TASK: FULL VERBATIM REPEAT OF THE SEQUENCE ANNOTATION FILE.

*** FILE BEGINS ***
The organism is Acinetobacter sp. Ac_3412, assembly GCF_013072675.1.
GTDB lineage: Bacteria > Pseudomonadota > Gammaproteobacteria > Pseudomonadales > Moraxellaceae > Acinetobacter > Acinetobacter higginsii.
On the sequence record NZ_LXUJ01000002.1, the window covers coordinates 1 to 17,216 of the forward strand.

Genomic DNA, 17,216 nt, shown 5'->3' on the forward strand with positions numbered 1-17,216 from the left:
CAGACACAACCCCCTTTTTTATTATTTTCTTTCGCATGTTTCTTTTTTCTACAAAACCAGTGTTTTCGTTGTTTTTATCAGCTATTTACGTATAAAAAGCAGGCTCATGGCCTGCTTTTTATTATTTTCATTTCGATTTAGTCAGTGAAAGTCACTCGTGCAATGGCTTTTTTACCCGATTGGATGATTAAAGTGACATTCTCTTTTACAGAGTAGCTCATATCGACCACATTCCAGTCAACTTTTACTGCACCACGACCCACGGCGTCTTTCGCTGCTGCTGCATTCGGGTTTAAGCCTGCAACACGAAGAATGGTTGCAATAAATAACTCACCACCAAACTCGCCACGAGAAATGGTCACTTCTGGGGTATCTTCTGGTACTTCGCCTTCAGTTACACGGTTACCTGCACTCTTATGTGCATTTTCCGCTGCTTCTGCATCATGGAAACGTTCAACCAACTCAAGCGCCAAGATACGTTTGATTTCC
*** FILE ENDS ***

The organism is Acinetobacter sp. Ac_3412, assembly GCF_013072675.1.
GTDB lineage: Bacteria > Pseudomonadota > Gammaproteobacteria > Pseudomonadales > Moraxellaceae > Acinetobacter > Acinetobacter higginsii.
On the sequence record NZ_LXUJ01000002.1, the window covers coordinates 1 to 17,216 of the forward strand.

Genomic DNA, 17,216 nt, shown 5'->3' on the forward strand with positions numbered 1-17,216 from the left:
CAGACACAACCCCCTTTTTTATTATTTTCTTTCGCATGTTTCTTTTTTCTACAAAACCAGTGTTTTCGTTGTTTTTATCAGCTATTTACGTATAAAAAGCAGGCTCATGGCCTGCTTTTTATTATTTTCATTTCGATTTAGTCAGTGAAAGTCACTCGTGCAATGGCTTTTTTACCCGATTGGATGATTAAAGTGACATTCTCTTTTACAGAGTAGCTCATATCGACCACATTCCAGTCAACTTTTACTGCACCACGACCCACGGCGTCTTTCGCTGCTGCTGCATTCGGGTTTAAGCCTGCAACACGAAGAATGGTTGCAATAAATAACTCACCACCAAACTCGCCACGAGAAATGGTCACTTCTGGGGTATCTTCTGGTACTTCGCCTTCAGTTACACGGTTACCTGCACTCTTATGTGCATTTTCCGCTGCTTCTGCATCATGGAAACGTTCAACCAACTCAAGCGCCAAGATACGTTTGATTTCC